When Jim Kunze heard the screams, he knew.
The yellow jackets attacked.
Kunze grabbed his beekeeping mask, veil and gloves and headed in the direction of the screams.
He drove around the corner and found David Alvarez and his 7-year-old son, Jordan, were being attacked by yellow jackets. Kunze picked up Jordan and put him in his truck, but the wasps were still attacking Alvarez.
“It was probably 15 or 20 of them still attacking him,” said Kunze , a beekeeper for more than 20 years who called the situation “horrifying” and “traumatic.” “I was pinching them dead from all parts of his body. Thank goodness (the EMTs) got there quick and transported them quickly.”
Alvarez and Jordan remain hospitalized, according to family members. Alvarez’s aunt, Maggie Ramia, of Apopka, said Jordan is improving, but his father remains in critical condition and in the intensive care unit.
“We are praying to God every day that they get better,” she said.
A 911 call released Tuesday details the “swarming attack” that injured the father and son walking their dog inAltamonte Springs on June 18.
“Two people just came out of the woods, covered in bees and yelling for help,” the 911 caller told dispatchers. “They’re saying they can’t breathe.”
Ramia said Alvarez, Jordan and their dog were walking along Little Wekiva River near where Alvarez’s grandmother lives when one of them apparently stepped on the subterranean nest. Kunze estimates Alvarez had more than 300 stings.
The dog, China, was stung and taken to the vet for treatment; she is doing better, family members said.
The 911 caller reported the incident from his car parked on Mahogany Lane near Trout Lake, where he sat with the windows closed because the insects were swarming everywhere.
“Ah. One of them got in my car, stinging me,” the caller said. “The man is laying down, looking like he might be about to pass out. The boy is sitting up, screaming.”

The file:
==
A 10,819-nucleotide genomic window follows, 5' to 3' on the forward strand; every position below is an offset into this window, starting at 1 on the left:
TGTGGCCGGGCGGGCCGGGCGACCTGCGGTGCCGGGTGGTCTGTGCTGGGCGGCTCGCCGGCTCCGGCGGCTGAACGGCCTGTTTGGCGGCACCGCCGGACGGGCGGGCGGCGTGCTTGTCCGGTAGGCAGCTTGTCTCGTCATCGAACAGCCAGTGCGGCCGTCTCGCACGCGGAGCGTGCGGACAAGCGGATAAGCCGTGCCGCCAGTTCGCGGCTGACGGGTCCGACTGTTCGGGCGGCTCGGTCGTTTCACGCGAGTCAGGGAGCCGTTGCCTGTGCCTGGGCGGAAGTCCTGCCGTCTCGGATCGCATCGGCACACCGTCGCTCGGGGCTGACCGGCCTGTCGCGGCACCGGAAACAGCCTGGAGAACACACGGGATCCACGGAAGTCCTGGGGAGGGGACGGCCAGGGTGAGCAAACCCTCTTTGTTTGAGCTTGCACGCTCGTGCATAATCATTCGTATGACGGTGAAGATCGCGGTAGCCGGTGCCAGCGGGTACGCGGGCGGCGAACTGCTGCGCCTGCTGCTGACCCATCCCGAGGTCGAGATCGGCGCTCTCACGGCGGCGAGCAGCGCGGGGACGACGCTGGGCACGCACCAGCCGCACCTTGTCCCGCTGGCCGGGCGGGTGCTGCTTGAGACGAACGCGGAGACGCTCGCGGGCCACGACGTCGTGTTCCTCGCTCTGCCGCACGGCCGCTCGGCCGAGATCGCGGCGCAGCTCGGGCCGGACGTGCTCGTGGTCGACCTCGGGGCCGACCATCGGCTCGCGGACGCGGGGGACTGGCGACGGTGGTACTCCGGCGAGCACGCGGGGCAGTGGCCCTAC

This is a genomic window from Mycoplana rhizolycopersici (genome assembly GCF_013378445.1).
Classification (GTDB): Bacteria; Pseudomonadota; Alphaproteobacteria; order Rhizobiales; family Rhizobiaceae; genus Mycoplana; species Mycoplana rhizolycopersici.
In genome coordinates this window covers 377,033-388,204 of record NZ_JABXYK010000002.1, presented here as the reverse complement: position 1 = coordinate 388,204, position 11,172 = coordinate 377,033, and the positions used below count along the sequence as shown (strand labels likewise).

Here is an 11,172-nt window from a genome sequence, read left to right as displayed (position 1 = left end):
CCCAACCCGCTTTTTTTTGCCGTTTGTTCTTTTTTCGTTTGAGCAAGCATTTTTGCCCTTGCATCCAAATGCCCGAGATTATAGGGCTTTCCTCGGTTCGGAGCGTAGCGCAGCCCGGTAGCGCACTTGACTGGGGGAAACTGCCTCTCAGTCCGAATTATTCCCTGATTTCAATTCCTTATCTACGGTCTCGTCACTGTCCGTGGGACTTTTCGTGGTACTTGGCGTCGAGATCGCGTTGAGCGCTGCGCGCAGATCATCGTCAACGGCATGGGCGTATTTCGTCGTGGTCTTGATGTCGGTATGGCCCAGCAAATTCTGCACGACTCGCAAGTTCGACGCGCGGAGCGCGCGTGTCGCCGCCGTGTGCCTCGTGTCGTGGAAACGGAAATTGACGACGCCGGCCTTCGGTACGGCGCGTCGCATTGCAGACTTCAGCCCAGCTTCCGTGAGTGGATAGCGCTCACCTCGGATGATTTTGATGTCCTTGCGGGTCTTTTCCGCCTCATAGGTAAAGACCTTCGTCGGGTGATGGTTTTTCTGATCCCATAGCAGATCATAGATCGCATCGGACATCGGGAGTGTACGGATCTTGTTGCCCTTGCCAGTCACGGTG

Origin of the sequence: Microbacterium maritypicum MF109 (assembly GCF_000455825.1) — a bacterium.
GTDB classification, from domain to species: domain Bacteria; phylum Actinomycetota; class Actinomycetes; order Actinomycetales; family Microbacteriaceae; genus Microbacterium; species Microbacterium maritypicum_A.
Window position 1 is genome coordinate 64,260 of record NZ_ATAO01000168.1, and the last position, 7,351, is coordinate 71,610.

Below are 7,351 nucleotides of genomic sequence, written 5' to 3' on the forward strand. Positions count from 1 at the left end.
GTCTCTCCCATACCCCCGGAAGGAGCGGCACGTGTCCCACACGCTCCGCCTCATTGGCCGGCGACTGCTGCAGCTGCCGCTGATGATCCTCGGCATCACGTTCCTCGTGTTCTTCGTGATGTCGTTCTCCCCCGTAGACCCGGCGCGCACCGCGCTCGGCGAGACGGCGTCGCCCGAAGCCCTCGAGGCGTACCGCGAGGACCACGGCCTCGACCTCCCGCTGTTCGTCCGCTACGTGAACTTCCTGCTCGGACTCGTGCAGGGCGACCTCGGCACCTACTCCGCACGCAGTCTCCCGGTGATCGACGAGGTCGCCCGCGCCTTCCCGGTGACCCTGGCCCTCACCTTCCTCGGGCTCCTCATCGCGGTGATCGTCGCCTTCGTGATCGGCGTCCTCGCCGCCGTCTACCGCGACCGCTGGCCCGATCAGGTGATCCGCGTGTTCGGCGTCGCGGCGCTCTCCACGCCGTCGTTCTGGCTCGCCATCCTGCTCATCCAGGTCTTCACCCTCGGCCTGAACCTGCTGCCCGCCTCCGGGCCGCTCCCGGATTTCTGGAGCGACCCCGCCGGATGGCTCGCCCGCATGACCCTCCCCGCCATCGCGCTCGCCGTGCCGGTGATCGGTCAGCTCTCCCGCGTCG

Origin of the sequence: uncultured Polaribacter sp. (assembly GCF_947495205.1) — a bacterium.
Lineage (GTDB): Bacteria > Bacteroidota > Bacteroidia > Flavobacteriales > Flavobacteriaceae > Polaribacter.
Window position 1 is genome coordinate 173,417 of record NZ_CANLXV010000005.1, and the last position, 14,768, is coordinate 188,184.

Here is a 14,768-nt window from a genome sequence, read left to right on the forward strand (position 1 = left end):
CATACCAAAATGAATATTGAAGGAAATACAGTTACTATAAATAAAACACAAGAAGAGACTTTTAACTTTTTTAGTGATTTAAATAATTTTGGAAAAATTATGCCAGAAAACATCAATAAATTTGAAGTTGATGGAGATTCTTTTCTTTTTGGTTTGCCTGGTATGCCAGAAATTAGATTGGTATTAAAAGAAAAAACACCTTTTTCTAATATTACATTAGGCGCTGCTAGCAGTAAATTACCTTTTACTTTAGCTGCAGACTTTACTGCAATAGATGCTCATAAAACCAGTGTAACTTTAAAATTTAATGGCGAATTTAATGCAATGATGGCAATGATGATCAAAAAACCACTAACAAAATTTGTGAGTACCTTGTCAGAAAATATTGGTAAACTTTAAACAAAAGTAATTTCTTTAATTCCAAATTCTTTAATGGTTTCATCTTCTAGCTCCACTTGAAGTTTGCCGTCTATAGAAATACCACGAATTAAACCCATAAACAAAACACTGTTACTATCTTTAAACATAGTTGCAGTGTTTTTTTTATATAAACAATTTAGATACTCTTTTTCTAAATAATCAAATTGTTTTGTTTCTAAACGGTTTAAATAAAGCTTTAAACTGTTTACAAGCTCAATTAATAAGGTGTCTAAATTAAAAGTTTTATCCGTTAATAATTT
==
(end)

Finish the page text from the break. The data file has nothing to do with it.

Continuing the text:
The caller then had to get out of his car to battle one of the insects that had gotten inside his shirt. The dispatcher continued to ask him about the victims, who he said were screaming in pain.
Paramedics arrived at 7:40 p.m. At that time, the victims were conscious and breathing. Two emergency responders were stung while trying to assist the victims, a dispatch report said.
Because Alvarez has reacted so seriously to the stings, Ramia said family members believe he may have been allergic.
It has been a trying time for the family, especially because they often took walks in the area, said Ramia.
“This is such a weird thing,” said Ramia. “They grew up around here and this never happened. This is something that is out of this world.”
Ramia has visited the two in the hospital. She likened their bodies to someone who is “completely covered” with measles.
She said the family was thankful that Kunze was nearby.
“If it wouldn’t have been for him, who’s going to go near them?” she said.
Jeffrey Jones, Alvarez’s father-in-law, said his daughter is going back and forth between Florida Hospital in Altamonte and Florida Hospital in Orlando to check on her husband and son. Alvarez and his wife also have an infant child.
“It’s killing her not being with the baby,” Jones said.
Edmund Thralls, an urban horticulture agent in Orange County, said multiple stings from wasps, hornets or bees can send a person into shock — or even kill them — depending on how sensitive their body is to the stinger’s venom.
“There can be thousands of [yellow jackets] in the nest and they can defend their home very aggressively,” Thralls said.
Thralls described wasps, hornets and bees as being in the same insect family. But they differ in feeding habits, personality and body design, he said.
Bees have hairy bodies. They live off pollen and nectar, which is why they are attracted to flowers. Bees can only sting once — whereas wasps can sting multiple times.
Wasps generally have a minor role in pollination and less body hair. They are categorized into three types: parasitic, solitary hunting and social wasps.
“Parasitic and many hunting wasps are considered beneficial because they eat insects and use insects as a place to lay their eggs,” Thralls said.
But the social wasps — yellow jackets, for example — live in large, underground colonies mostly and attack when they feel threatened, Thralls said.
As for hornets, Thralls said they build nests above ground and aren’t usually involved in massive stinging incidents.
“The most common are the yellow jackets, accounting for the overwhelming majority of stinging incidents in the [Florida],” Thralls said.
Wasps, bees and hornets tend to be a nuisance year-round in Florida because of the warm climate. They usually build their nests in the spring, and are fully active through the fall.
“Advice for people is just to be vigilant,” Thralls said. “Know your surrounding and know if you’re allergic to the venom.”